recommendation for key servers

deloptes deloptes at
Fri Jun 25 17:29:31 CEST 2021

Hi and thank you for your responses!

On Fri, Jun 25, 2021 at 4:03 PM Andrew Gallagher via Gnupg-devel <
gnupg-devel at> wrote:

> On 25/06/2021 11:08, Werner Koch via Gnupg-devel wrote:
> > On Fri, 25 Jun 2021 08:00, Jan Girlich said:
> >
> >> most PGP tools default to these days.
> >
> > Which unfortunately is a non-OpenPGP compliant keyserver and not syncing
> > with other keyservers.  It has the same problems as the keyserver
> > from the early 2000 years.  I would suggest not to use keyservers for key
> > discovery but install a web key directory or an internal LDAP server or
> > use the AD.
> I agree, WKD should be the first choice method to publish your own key,
> so long as you or someone PGP-friendly is in charge of your email domain
> (it's no use for gmail addresses, for example). But implementing WKD
> yourself does not help you discover other people's keys, unless you both
> belong to the same organisation (same applies to AD, LDAP etc).
> Most modern software will check WKD regardless of your keyserver
> settings, so if it is in use by your correspondent's email domain, it
> should Just Work. But for the majority of users, you still have to fall
> back to another discovery method.
Our GPG Client (actually many of you may know the old KGpg client) has the
option to search for keys on a specific server by default.
>From what I hear, we can conclude that this is good by option and we have
to replace with something, but we still do not know with what :/

I would not consider it as modern software :D at least no one has the time
to work on the client and add features. So this is why I am asking here
what to do, so that the very small developers team on TDE could take the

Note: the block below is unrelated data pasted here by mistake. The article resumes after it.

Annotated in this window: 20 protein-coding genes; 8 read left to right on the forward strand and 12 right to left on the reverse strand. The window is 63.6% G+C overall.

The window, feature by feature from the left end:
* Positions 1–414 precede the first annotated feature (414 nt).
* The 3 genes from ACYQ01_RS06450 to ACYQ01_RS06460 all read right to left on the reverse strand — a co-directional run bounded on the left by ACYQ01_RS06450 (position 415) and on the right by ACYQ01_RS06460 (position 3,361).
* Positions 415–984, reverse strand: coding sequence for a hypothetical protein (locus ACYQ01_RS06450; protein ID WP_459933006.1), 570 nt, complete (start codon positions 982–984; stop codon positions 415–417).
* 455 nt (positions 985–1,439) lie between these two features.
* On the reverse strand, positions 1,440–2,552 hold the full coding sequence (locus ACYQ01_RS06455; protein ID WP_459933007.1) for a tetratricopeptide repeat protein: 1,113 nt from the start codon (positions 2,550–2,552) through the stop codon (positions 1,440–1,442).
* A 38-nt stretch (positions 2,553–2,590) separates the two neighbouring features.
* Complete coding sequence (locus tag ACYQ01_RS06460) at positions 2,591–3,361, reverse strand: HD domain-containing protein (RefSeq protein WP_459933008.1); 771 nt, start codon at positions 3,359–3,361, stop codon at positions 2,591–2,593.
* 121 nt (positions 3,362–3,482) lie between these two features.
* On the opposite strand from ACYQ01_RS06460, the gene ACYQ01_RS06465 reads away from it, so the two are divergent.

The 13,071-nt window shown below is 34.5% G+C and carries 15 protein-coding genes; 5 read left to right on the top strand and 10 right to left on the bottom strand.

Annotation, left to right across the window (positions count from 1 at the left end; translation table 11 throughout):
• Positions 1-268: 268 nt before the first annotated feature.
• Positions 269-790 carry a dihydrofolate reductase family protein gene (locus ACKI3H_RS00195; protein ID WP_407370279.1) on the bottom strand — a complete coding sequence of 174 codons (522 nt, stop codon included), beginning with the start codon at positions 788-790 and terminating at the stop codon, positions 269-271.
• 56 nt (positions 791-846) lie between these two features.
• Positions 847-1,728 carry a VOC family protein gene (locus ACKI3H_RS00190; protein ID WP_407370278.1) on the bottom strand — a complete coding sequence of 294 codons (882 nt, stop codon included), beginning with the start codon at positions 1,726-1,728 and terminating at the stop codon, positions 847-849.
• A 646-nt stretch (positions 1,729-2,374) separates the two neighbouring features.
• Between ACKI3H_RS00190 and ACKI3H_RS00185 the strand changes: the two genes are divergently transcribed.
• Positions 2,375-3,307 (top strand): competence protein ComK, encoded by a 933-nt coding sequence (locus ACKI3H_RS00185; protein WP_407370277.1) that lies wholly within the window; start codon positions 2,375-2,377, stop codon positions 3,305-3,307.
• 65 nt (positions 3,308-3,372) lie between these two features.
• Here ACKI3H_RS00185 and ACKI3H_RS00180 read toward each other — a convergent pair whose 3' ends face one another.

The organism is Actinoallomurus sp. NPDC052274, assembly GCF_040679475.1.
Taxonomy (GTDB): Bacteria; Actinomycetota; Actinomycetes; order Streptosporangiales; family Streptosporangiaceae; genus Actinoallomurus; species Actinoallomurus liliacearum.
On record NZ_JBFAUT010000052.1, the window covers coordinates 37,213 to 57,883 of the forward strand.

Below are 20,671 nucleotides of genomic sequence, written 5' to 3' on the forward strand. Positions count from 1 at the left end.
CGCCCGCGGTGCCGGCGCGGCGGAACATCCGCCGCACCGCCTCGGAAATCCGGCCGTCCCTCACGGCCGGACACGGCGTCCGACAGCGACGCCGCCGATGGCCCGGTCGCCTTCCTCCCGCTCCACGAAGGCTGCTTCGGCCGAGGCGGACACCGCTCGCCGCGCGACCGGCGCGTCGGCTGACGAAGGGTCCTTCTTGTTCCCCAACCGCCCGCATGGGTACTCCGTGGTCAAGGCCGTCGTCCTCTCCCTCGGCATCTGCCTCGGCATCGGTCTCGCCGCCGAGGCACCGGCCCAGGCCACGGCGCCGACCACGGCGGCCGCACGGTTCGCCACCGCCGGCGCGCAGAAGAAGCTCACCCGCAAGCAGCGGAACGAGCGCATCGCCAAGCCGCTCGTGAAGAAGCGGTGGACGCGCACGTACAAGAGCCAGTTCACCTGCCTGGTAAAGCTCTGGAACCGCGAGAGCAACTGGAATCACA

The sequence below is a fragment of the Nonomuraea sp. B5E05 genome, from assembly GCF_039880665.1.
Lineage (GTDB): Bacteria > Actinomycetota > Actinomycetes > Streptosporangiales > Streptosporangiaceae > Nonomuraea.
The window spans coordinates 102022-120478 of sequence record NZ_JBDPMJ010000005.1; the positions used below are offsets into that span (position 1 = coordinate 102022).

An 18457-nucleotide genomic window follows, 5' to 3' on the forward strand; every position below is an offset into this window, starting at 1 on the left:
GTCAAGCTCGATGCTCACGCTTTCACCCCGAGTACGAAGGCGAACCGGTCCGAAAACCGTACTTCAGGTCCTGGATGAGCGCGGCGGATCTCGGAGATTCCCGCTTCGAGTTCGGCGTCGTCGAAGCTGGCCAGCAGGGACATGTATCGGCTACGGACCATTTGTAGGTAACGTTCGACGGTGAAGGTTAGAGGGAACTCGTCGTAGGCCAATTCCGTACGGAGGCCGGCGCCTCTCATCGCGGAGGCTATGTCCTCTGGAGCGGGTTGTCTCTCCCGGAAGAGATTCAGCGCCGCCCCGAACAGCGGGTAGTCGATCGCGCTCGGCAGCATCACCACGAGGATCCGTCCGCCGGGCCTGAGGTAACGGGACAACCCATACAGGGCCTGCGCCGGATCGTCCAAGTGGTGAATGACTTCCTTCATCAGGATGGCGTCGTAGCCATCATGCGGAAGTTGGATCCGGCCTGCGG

right decision and not burn resources in vain.

> The keystore trilemma is not yet solved. You can have two out of three
> of decentralisation, universality, and abuse-resistance. WKD is
> decentralised and abuse-resistant but is not universal.
> is universal and abuse-resistant but highly centralised (and
> functionally limited). Synchronising keyservers (SKS and Hockeypuck) are
> decentralised and universal but abuse-prone.
> Signature attestations will help tackle many of the abuse (and
> functional limitation) issues, if we can get them standardised in a
> future openpgp update (rfc4880tris?). But we will probably have to live
> with more than one system for the foreseeable future, given the
> different compromises required.
So to put it short in the future there will be no openpgp server(s) because
of the GDRP?
I was wondering who is objecting the existence of the SKS server. In the
mail thread (from 2018) and the message from this month, it says only about
more and more complains.
Could it be potential attack on the opengpg community - I could not follow
until the end. Can you summarize who and how took the decision to take this
server down?
Couple of years ago, I thought finally someone took care of GPG and did the
right thing, so that one can have a single server, to look for and upload
keys - now it seems it is over

thank you in advance

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